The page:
Lord Ullin's Daughter

English Poems Index


Lord Ullin's Daughter :


A Chieftain, to the highlands bound,

Cries, "Boatman, do not tarry!

And I'll give thee a silver pound

To row us o'er the ferry!"-


"Now, who be ye, would cross Lochgyle,

This dark and stormy weather?"

"0, I'm the chief of Ulva's isle,

And this, Lord Ullin's daughter. -


"And fast before her father's men

Three days we've fled together,

For should he find us in the glen,

My blood would stain the heather.


"His horsemen hard behind us ride;

Should they our steps discover,

Then who will cheer my bonny bride

When they have slain her lover?" -


Out spoke the hardy Highland wight,

"I'll go, my chief- I'm ready:

It is not for your silver bright,

But for your winsome lady:


"And by my word! the bonny bird

In danger shall not tarry;

So, though the waves are raging white,

I’ll row you o'er the ferry."


By this the storm grew loud apace,

The water-wraith was shrieking;

And in the scowl of heaven each face

Grew dark as they were speaking.


But still as wilder blew the wind,

And as the night grew drearer,

Adown the glen rode armed men,

Their trampling sounded nearer.


"0 haste thee, haste!" the lady cries,

''Though tempests round us gather;

I'll meet the raging of the skies,

But not an angry father."


The boat has left a stormy land,

A stormy sea before her, --

When, O! too strong for human hand,

The tempest gather'd o'er her.


And still they row'd amidst the roar

Of waters fast prevailing:

Lord Ullin reach’d that fatal shore,

His wrath was changed to wailing.


For, sore dismay'd through storm and shade,

His child he did discover: --

One lovely hand she stretch'd for aid,

And one was round her lover.


"Come back! Come back!" he cried in grief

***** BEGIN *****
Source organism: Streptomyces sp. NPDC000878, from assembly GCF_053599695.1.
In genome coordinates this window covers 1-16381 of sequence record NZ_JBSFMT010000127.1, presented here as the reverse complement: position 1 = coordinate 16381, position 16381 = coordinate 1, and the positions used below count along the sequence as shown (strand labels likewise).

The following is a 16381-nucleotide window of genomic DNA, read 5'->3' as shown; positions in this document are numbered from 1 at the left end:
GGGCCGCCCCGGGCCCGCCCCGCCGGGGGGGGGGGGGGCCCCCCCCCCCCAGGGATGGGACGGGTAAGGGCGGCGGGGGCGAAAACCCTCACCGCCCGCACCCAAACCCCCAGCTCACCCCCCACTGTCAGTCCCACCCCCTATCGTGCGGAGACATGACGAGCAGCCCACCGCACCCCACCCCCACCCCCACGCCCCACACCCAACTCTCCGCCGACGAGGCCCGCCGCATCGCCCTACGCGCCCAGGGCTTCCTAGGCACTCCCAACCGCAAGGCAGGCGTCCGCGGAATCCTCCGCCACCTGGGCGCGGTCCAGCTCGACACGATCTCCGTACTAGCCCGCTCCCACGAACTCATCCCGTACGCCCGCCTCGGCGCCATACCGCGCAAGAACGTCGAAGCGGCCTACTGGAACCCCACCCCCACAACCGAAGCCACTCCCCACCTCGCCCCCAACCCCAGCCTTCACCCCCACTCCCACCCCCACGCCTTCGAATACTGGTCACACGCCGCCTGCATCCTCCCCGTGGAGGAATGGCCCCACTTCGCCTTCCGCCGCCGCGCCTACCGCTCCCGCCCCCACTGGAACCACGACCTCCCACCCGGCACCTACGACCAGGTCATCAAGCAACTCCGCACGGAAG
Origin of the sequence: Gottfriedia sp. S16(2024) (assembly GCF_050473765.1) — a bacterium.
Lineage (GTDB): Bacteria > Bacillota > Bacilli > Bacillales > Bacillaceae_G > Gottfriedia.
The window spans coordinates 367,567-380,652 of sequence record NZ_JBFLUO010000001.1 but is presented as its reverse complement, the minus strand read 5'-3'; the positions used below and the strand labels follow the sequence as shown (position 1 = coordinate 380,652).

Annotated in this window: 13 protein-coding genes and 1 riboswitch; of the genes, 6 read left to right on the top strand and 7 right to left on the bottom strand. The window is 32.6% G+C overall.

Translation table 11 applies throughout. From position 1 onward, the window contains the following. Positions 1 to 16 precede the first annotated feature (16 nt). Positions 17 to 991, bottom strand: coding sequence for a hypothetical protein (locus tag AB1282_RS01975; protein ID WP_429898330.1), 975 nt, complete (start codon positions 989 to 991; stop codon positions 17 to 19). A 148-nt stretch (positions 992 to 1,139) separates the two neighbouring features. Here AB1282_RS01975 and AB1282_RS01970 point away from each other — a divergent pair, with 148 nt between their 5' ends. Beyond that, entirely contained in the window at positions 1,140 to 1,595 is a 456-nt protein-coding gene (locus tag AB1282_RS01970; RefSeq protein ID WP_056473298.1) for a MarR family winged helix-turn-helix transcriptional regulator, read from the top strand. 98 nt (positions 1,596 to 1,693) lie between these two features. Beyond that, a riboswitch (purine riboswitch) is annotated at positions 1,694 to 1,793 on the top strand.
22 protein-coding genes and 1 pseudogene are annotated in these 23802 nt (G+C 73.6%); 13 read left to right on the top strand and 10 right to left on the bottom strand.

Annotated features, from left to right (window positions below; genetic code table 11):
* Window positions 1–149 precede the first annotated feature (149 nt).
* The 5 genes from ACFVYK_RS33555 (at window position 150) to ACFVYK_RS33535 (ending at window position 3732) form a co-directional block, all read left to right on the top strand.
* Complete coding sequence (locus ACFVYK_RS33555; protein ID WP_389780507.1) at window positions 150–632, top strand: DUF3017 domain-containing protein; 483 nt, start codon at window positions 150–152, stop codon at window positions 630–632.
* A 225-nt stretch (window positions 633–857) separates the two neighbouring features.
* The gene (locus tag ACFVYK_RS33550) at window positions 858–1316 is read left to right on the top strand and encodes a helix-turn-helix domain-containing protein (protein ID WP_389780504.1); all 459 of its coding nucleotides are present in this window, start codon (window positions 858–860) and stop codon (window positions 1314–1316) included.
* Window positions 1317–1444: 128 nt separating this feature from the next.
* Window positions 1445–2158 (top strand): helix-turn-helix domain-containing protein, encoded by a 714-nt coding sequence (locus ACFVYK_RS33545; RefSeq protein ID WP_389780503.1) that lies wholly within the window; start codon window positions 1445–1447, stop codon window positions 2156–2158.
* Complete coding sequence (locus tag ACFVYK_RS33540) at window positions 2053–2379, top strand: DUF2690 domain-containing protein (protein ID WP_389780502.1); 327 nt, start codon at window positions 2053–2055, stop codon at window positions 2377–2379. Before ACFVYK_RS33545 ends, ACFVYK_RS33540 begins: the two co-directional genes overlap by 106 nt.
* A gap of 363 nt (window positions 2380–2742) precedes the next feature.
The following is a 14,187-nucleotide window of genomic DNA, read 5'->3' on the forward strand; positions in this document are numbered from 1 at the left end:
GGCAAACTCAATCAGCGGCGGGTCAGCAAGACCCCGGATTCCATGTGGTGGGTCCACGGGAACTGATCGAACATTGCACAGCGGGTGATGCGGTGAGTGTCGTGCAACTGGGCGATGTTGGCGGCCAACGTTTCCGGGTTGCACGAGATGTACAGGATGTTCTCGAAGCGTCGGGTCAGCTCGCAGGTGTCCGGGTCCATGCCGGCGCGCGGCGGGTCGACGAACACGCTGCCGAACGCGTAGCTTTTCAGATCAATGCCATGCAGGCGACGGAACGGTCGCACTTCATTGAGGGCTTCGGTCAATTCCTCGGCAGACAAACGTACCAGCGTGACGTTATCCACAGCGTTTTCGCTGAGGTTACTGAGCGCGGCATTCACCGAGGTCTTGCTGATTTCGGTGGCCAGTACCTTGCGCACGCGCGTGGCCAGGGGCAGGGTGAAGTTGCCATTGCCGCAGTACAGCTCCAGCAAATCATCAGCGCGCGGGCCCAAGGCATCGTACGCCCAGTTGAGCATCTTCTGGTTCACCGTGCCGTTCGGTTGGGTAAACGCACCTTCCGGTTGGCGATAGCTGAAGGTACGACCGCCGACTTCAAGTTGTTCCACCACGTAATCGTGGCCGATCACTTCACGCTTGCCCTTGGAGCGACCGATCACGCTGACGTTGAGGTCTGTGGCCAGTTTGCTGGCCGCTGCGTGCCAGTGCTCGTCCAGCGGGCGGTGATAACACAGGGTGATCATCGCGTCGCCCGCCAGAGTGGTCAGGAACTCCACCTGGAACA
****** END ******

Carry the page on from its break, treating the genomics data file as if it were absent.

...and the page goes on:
"Across this stormy water:

And I'll forgive your highland chief,

My daughter! - 0 my daughter!"


'Twas vain: the loud waves lash'd the shore,

Return or aid preventing:

The water wild went o'er his child,

And he was left lamenting.



By Thomas Campbell



About The Poet :

Thomas Campbell (1777-1844) was born 27th July 1777, in High Street, Glasgow, Scotland. He is chiefly remembered for his sentimental poetry dealing specially with human affairs. He was also one of the initiators of a plan to found what became the
University of London. In 1799, he wrote The Pleasures of Hope, a traditional 18th century survey in heroic couplets. He also produced several stirring patriotic war songs - Ye Mariners of England, The Soldier's Dream, Hohen Linden and in 1801, The Battle of the Baltic.



Words to Know :



Tarry : linger, dally

Isle : an island

Glen : a deep narrow valley, especially in the mountains of Scotland.

Heather : low, spreading plant with woody stems, small spiky leaves and purple, pink or white flowers.

Bonny : lovely, attractive

Wight : valiant, skilled in fighting

Winsome : pleasing because of a childlike charm & innocence

Raging : angry, infuriated

Apace : quickly

Wraith : ghost, spectre, spirit

Scowl : frown; black, dirty look

Adown : (archaic) coming down

Trampling : stamping, treading, walking over

Prevailing : conquering, overcoming

Wrath : anger, exasperation

Wailing : lamenting, crying, bemoaning

Sore : in pain, distressed, pained

Dismayed : disconcerted, shocked, disturbed

Vain : futile, useless, to no avail

Lashed : beat against, pounded, dashed against

Lamenting : wailing, moaning, sobbing






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